Thursday, February 4, 2016

Playing Safe Is As Good as Being Dead

Ever watched a small film and felt like you’d seen it before? I was just watching a trailer of a forthcoming film and it suddenly struck me that I’d seen it many times before. The formula was down pat to the last comeback. The Hero just the right type of chocolate and the Heroine just the right sort of damsel in distress.  A flowing dress fluttering in the wind, wrapping itself across the hero’s face while he had just the right sort of ecstatic expression. Promo song shot in slow motion in just the right sort of exotic location. The heaving bosoms and chiseled abs doing just the right sort of orgasmic gyrations.  It’s not like there was anything wrong with the trailer, more a case of nothing being right with it.  It was just plastic. Commercially it had ‘Investors will lose big’ written all over it.  The poor sods don’t know it yet and nobody has bothered to articulate the reasons to them. Right now they’re probably popping champagne at a party to celebrate the anticipated success of their classic.

So, why is it that on seeing a trailer of a film most viewers can make out exactly what the film is going to be like? Why do viewers decide to drop a load of money on one film and give the other a complete miss? It’s because most viewers, unconsciously of course, can smell the sameness on offer.  This sameness works in opposite ways for different budget or types of film.

For a large budget film, for example a Rohit Shetty or Salman/SRK film the sameness works as an advantage. The audience knows what to expect. There is comfort in knowing that the formula will be exactly as per template. It is like going to a well-known buffet meal at an average restaurant. The standards are set not too high, yet they seem high enough, and there is a bit for everyone.  Minor variations in story and execution make the experience predictable and therefore enjoyable.  The audience doesn’t want sushi suddenly replacing their chicken tikka. Predictable is nice and comforting.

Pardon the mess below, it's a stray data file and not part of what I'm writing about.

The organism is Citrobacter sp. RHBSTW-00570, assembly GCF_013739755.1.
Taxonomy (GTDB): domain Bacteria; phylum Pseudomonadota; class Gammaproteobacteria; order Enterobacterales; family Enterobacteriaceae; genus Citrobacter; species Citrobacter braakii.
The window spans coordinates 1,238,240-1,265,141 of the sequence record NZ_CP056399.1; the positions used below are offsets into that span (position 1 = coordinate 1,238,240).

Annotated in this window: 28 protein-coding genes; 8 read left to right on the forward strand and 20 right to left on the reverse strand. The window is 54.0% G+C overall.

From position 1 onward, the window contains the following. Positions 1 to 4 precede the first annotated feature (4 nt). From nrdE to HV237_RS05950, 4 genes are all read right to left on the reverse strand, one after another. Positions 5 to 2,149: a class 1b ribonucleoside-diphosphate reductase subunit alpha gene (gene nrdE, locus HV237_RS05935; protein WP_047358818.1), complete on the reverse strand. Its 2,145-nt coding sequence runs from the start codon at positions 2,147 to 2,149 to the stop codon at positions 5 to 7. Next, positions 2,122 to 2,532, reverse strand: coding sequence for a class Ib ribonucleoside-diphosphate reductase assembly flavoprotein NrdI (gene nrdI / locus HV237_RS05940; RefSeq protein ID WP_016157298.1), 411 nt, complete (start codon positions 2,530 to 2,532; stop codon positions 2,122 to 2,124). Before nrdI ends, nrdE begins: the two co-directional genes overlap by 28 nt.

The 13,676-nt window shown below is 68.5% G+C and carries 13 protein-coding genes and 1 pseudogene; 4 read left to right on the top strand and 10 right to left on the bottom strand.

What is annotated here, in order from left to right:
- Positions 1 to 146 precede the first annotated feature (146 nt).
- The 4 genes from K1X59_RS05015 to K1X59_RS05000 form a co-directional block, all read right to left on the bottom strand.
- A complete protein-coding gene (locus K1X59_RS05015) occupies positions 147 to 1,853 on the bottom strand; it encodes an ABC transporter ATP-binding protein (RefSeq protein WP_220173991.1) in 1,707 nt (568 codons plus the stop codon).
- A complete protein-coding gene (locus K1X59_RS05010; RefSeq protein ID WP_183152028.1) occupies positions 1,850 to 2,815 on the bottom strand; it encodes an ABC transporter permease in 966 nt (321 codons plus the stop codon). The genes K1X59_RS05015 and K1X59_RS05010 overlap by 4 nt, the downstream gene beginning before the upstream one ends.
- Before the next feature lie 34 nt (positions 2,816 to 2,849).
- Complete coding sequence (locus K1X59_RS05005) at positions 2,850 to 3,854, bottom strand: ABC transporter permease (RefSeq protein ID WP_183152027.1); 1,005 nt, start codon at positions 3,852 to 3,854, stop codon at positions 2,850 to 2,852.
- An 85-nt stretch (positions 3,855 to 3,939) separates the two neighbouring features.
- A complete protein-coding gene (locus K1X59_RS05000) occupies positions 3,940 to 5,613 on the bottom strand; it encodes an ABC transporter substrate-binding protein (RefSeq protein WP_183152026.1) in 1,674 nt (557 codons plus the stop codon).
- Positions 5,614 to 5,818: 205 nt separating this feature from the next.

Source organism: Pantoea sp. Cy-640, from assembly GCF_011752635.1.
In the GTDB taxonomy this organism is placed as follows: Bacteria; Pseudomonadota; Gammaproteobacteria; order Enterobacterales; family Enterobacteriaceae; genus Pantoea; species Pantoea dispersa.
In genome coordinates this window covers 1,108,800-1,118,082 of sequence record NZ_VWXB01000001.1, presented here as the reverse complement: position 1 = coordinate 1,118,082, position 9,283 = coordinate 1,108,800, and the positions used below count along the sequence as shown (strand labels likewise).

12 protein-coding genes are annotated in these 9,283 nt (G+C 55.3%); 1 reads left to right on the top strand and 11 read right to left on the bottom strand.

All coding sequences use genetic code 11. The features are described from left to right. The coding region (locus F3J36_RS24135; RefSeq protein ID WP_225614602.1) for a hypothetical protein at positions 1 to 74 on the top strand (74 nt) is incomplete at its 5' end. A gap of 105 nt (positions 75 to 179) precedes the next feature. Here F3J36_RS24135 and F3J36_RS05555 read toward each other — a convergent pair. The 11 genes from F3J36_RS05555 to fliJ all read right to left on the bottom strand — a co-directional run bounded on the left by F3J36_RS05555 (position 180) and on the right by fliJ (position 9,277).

Now when a mid to small budget movie tries to do the same thing it falls flat leaving many producers/distributors bewildered. After all didn’t they play safe by sticking to a template that works? They dismiss their leading actors as unlucky or worse untalented.  But look at it from the point of view of a viewer. Where is the attraction? Why would a viewer commit to paying money to watch a small film that looks like something that s/he’s seen before?  Using the buffet meal analogy imagine going to a roadside eatery for a buffet meal. The vegetables are less than fresh, the cheese cheap and the curries made with rancid oil. Add to that poor ambience and plating and…. you get the drift.

It is important for filmmakers to understand where they stand in the scheme of things. You don’t need to be Einstein to work out that you are not making a big budget extravaganza.  Even while I concede that there isn’t a formula to bring the audiences in one thing is certain; they’re not coming in to watch tired reruns.

Why then do filmmakers insist on playing safe? I must have been in a thousand meetings where producers have told me how to make the project ‘safe’.  As an investor in a small or medium budget film when you set out to make a ‘safe film’ you are essentially setting out to take the most unsafe punt you can possibly take.  The comfort of B list stars, 5 songs, a love story, 3 act structure, a dying mother’s love and a sappy happy ending are actually no comfort at all.  These devices may have worked once upon a time but now they are sadly out of date. 

Risky is the only safe bet available. 

No matter how much of an oxymoron the previous sentence sounds like it is a truth that producers would do well to understand. Stories that are unusual, stories that are uncomfortable, stories that push you to think, stories that break away from conventionally established norms are the only stories that can bring in audiences for a small film.  The promise has to grab viewers and shake them up.  But before that the filmmakers have to allow themselves to be shaken up. They have to buy into a story that scares them. They have to invest in a story that seems risky or wrong to them. Playing safe is not an option because there is no ‘safe’ anymore.